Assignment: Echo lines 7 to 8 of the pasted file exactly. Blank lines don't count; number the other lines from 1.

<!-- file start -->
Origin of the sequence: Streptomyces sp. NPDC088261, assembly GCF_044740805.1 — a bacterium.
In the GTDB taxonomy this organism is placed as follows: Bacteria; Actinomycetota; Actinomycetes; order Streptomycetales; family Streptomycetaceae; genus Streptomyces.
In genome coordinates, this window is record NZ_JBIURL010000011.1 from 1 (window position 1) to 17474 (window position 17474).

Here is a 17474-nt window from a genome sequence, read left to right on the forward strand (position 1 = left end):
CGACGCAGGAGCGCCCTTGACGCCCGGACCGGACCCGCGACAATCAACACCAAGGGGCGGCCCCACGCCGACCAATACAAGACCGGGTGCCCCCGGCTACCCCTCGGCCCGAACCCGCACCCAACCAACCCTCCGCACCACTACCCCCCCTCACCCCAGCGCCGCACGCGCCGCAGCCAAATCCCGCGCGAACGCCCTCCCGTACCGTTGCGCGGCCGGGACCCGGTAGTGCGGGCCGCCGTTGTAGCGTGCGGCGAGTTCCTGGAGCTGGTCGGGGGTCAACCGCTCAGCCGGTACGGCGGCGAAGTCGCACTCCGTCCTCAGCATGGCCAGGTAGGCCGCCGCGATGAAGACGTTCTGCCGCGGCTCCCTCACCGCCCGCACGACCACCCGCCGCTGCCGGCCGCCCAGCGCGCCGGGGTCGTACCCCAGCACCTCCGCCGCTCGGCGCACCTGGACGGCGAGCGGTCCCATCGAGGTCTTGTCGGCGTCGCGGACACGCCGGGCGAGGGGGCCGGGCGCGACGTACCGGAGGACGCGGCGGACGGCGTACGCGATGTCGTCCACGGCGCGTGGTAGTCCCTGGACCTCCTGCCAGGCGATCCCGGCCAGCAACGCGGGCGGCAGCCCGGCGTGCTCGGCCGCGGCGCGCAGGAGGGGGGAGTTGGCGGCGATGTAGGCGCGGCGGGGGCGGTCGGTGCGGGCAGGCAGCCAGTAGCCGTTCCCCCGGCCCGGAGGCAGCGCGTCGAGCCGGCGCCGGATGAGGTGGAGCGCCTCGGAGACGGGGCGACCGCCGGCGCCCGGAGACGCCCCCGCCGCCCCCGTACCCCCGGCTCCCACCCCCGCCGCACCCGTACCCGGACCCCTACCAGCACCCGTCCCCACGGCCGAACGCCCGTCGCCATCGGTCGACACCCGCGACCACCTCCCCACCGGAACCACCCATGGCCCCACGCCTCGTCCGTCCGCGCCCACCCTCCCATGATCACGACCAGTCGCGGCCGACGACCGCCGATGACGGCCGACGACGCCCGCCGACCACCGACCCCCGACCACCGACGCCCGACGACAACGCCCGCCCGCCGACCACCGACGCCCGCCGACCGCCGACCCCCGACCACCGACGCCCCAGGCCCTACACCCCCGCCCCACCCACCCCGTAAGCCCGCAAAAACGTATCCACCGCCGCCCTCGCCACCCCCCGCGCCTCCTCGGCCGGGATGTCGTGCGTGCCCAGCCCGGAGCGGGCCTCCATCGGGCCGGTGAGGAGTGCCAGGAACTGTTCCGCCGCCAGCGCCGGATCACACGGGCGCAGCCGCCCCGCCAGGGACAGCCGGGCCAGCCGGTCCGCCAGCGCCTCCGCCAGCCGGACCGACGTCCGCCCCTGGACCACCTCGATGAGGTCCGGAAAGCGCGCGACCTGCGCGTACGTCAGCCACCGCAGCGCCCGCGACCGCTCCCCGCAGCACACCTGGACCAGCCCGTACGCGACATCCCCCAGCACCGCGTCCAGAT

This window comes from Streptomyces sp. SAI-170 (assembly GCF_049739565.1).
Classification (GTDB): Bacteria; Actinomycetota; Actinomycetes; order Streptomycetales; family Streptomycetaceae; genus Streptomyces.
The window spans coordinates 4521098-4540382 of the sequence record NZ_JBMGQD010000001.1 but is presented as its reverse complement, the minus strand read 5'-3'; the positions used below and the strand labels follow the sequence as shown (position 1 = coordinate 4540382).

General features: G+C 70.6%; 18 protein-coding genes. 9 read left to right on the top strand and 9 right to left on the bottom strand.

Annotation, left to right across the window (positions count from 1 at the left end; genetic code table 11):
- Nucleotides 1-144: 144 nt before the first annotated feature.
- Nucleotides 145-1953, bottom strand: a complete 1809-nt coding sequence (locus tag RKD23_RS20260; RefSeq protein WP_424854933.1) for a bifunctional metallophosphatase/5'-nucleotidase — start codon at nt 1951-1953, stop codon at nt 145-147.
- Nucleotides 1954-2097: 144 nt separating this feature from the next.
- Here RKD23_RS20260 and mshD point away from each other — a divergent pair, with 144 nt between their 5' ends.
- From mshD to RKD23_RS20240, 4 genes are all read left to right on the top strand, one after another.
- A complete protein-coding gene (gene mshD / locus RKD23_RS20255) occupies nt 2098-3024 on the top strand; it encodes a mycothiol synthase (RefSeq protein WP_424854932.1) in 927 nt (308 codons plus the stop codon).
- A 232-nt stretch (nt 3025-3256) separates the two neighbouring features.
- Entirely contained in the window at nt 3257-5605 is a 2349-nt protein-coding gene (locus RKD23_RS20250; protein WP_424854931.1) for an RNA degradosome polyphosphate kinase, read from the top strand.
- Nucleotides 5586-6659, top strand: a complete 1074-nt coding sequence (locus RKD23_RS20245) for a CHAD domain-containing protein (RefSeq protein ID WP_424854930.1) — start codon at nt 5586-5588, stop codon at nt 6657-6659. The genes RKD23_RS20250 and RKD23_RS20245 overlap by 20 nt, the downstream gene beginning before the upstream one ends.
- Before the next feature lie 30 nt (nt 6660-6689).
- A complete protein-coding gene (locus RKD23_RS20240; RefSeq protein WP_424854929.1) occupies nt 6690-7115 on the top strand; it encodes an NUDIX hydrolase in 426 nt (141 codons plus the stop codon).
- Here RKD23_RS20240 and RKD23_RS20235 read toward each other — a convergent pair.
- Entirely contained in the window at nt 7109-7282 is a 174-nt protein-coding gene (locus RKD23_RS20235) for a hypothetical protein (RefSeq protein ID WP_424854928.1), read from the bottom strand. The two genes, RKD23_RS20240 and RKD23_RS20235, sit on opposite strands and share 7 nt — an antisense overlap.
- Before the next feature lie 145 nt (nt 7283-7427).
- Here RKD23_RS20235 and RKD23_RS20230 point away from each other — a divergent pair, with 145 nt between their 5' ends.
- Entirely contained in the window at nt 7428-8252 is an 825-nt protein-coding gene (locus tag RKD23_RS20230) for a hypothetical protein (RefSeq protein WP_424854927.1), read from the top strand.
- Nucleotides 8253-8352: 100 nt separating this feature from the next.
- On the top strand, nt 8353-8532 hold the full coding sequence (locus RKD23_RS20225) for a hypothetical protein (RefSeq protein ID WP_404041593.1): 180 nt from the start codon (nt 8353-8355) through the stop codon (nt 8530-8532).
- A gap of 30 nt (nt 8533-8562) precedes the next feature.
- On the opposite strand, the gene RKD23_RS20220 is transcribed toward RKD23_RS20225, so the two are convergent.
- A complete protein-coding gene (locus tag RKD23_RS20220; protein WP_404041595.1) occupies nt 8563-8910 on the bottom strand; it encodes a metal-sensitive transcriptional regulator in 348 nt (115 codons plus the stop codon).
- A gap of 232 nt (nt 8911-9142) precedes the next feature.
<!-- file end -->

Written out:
Classification (GTDB): Bacteria; Actinomycetota; Actinomycetes; order Streptomycetales; family Streptomycetaceae; genus Streptomyces.
The window spans coordinates 4521098-4540382 of the sequence record NZ_JBMGQD010000001.1 but is presented as its reverse complement, the minus strand read 5'-3'; the positions used below and the strand labels follow the sequence as shown (position 1 = coordinate 4540382).